A question I am asked frequently about online learning is: “Schools aren’t just responsible for learning. They are responsible for doing a socialization job. Won’t online learning hurt that?”

There are also many answers to this—and, I’d like to add, many other jobs for which schools are held responsible, too, that online learning in its most narrow form may not cover.

First, we should be honest and acknowledge that the socialization in our schools is not always a good thing and is certainly not always good for every student. Many a parent has said to me (paraphrased): “Online learning sounds great. The socialization that actually occurs in schools because of peer influence doesn’t help my child at all; in fact, it’s had a really negative and destructive influence!” Parents may mean different things by the statement, but we see forms of the sentiment all the time. Sometimes children are afraid to ask questions in classrooms; afraid to excel and be deemed “un-cool;” afraid to come to school because of bullying, and on and on. Online learning for many might provide the needed shelter to allow them to excel.

I also think that socialization is one of the dimensions where online learning will continue to improve. The interaction between teacher and student and student to other students in the first versions of online learning was clunky; the best didn’t come close to replicating a high-quality in-class experience. But, just like any technology, thanks to the work of players like Elluminate, this experience is predictably improving. As many have also written, many full-time online schools have added elements to foster student social interaction like field trips and the like (see the Keeping Pace with K-12 Online Learning report for example). And online interaction is increasingly a part of today’s society; students in online programs can theoretically interact with people from anywhere in the world, not just their locality, which is exciting.

In addition, online learning is increasingly becoming less and less of a distance phenomenon as hybrid- or blended-learning—which has a bricks-and-mortar component to it—is growing faster than the distance side of the equation, according to this Sloan Consortium report. This doesn’t surprise me. Because of the custodial job that schools need to fill for many families to the job of socialization, there are a lot of reasons to suggest that students will still go to facilities of some sort for their education—even if the platform for much of what they will do academically is online.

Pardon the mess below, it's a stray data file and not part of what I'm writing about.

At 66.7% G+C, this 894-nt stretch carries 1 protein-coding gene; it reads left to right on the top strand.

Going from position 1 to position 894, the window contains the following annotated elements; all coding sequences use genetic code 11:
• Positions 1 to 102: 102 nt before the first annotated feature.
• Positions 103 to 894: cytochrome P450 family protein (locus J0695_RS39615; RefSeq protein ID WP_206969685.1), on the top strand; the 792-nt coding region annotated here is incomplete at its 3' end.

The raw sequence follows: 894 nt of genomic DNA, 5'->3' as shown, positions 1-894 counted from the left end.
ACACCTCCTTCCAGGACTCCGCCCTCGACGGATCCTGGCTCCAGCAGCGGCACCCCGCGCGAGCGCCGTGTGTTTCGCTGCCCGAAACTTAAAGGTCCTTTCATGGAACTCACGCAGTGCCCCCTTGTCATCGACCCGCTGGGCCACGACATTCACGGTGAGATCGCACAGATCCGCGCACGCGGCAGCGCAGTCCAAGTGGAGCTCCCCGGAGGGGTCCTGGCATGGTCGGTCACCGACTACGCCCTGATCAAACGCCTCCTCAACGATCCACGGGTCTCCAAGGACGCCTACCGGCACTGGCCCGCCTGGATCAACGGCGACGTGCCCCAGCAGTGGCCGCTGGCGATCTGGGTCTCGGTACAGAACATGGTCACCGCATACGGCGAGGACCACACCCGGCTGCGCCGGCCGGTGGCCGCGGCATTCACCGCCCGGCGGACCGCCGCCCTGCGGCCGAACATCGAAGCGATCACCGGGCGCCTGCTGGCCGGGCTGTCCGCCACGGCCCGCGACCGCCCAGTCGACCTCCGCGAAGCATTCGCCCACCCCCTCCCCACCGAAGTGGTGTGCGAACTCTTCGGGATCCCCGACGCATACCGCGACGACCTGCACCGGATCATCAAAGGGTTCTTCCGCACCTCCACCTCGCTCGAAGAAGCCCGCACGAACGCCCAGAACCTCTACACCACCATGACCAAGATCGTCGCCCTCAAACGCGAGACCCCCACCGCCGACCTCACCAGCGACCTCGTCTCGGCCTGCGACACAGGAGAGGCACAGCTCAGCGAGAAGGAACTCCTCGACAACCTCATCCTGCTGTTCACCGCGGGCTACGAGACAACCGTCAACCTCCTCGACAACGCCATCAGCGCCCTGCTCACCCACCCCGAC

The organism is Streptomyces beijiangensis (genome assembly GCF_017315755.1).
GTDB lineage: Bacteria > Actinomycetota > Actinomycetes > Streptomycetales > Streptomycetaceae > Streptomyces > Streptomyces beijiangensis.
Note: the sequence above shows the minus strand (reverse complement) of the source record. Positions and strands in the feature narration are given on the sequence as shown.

Finally, a recent survey has come out on the topic that you can read here. The results suggest that typical, mainstream students enrolled in full-time, online public schools are either superior to or not significantly different from students enrolled in traditional public schools with respect to their socialization. There are some reasons for caution on the survey that the authors acknowledge—the design is post-test only and because those in these schools are there by choice it wasn’t possible to “design a random assignment control group experiment”—so drawing a causal inference and saying enrollment in an online school results in better socialization would be dangerous.

But the study is important in one important respect even if it can’t be considered conclusive as it shows that there probably aren’t negative social characteristics or problem behaviors associated with participation in online public schools per se. If the end goal is to have children who are well socialized, that’s an important finding.

– Michael B. Horn


  • Michael B. Horn
    Michael B. Horn

    Michael B. Horn is Co-Founder, Distinguished Fellow, and Chairman at the Christensen Institute.